By Rachelle H.B. Fishman
BioWorld International Correspondent
JERUSALEM - Keryx Biopharmaceuticals Inc., an Israeli bioinformatics and drug development company incorporated in Delaware, successfully completed an $8.8 million private placement, money that will be used to bring its kinase-targeted compounds and late-stage product through clinical trials.
Protein kinases are enzyme modulators of signal transduction. Many diseases ensue when kinases transfer inappropriate messages. The Keryx KinAce technology uses its unique bioinformatic algorithms to focus on a proprietary regulatory loop structure that both flags and distinguishes one disease-specific kinase from another. Drugs are then designed for this region, which can selectively inhibit or stimulate the precise kinase associated with a particular disease. The KinAce technology focuses on the signpost-specific bracketed hypervariable regions.
Keryx, with a research and development center in Jerusalem, uses these "molecular cues" to screen 20 or 30 candidate molecules to find drug leads of interest, while other, less specific technologies must screen through tens of thousands of possibilities.
"This really harnesses the power of bioinformatics for rapid drug discovery," Keryx CEO Morris Laster told BioWorld International.
The interactive algorithm was developed by Shmuel (Muli) Ben-Sasson, a professor of cell biology at the Hebrew University in Jerusalem, while he was on a sabbatical with Judah Folkman, chairman of the Department of Surgical Research at Children's Hospital in Boston. The patent for KinAce, a core drug discovery platform, was filed by Children's Hospital in 1997 and is jointly owned by the Children's Medical Center Corporation (CMCC) and Yissum of Hebrew University in Jerusalem, Israel.
The technology is under an exclusive worldwide license to Keryx, in which CMCC and Ben-Sasson are shareholders.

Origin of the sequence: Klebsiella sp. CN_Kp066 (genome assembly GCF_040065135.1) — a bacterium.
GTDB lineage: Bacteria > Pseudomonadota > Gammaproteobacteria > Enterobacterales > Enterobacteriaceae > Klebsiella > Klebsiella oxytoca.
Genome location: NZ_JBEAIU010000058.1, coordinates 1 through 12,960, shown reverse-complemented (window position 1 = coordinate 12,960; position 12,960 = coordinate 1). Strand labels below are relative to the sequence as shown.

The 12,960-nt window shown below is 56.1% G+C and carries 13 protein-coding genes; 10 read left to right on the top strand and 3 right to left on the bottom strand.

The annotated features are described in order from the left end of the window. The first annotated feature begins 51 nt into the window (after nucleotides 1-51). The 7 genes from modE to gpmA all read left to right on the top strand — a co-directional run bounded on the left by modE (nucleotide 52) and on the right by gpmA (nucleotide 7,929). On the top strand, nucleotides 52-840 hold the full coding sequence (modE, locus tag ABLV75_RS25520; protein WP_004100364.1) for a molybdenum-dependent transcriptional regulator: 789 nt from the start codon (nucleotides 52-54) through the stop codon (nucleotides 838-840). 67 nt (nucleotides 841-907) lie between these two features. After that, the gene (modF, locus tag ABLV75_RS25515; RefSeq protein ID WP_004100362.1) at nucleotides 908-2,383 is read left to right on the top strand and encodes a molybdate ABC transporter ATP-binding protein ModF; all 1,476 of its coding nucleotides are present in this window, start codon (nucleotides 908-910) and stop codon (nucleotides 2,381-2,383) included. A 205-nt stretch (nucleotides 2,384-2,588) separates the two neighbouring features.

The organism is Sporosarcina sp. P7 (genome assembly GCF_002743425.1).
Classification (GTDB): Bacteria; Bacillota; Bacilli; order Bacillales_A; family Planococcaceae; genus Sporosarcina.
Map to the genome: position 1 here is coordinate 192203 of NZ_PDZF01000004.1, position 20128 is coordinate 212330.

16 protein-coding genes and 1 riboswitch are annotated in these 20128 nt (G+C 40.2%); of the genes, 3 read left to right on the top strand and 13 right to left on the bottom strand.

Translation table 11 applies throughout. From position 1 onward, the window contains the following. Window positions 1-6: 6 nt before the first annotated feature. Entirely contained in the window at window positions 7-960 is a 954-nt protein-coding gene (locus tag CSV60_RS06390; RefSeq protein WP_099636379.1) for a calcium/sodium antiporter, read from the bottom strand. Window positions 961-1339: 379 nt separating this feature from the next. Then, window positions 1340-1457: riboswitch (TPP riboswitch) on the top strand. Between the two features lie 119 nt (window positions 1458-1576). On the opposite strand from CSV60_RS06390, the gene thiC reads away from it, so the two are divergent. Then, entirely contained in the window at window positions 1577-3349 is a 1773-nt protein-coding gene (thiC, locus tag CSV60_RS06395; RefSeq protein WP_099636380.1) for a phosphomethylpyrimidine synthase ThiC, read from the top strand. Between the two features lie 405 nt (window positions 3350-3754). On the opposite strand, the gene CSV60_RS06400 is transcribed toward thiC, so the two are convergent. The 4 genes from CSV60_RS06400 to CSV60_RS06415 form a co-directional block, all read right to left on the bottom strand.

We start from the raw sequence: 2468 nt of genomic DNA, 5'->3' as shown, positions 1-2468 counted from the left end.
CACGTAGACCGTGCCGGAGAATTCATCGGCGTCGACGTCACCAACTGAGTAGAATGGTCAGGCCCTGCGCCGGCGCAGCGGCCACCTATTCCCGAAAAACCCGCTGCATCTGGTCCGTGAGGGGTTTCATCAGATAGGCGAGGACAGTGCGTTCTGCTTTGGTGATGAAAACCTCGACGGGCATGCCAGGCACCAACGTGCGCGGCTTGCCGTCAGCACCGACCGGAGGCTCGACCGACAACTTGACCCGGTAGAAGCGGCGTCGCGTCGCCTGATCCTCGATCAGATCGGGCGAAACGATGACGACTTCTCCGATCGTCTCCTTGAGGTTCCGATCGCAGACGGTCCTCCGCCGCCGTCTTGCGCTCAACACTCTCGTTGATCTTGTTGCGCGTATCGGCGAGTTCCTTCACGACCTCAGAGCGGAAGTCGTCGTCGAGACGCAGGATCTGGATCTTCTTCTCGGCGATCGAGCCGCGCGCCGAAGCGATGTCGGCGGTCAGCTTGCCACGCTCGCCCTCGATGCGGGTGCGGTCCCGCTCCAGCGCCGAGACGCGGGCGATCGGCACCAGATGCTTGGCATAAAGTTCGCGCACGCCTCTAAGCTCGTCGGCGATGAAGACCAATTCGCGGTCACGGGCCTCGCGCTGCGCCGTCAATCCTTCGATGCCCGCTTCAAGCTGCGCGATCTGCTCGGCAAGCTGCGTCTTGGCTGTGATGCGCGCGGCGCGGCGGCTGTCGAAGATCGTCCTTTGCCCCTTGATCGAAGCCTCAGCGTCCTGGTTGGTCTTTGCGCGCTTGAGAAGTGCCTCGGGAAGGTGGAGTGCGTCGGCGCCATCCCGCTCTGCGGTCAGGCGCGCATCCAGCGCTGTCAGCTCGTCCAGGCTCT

Additionally, Keryx expects to file an investigational new drug (IND) application with the FDA in the second quarter to begin a pivotal Phase IIb/III clinical trial of KRX-101 (Sulodexide) for the treatment of diabetic nephropathy. Keryx licensed rights from an Italian company to develop and market KRX-101 in North America and the Far East.
The company also plans to file an IND this year for a Phase I/II clinical trial of KRX-123, an early-stage compound derived from the KinAce technology for the treatment of hormone-refractory prostate cancer.
"We will use the proceeds of this offering to move our lead compound, KRX-123, and the various other kinase-directed compounds derived from KinAce, rapidly through clinical trials," Laster said. "The fact that we have 11 lead candidates in under two years indicates the power of our algorithm.
"Our strategy of combining the in-licensing of late- stage compounds and the development of this powerful core technology promises to significantly increase the future value of the company," he said.
The company intends to open new laboratories in Jerusalem.
Lead investors in the placement were institutions and a select group of private investors. Among them were Paramount Capital Inc., of New York, which holds a 30 percent stake in the company, and Leumi & Co. Underwriters, of Tel Aviv.
Ron Bentsur, a director at Leumi & Co., said, "Given the combination of Keryx's late-stage diabetic complication drug together with a unique and powerful platform bioinformatics technology, Keryx should make for an extremely attractive IPO."
Laster said Keryx intends to go public on Nasdaq later this year. The company will start talking to underwriters in the U.S. and Europe in coming weeks concerning the planned IPO.
Laster said the company hopes to receive its first FDA approval in 2002, start selling the product in 2003, and see profits in 2004.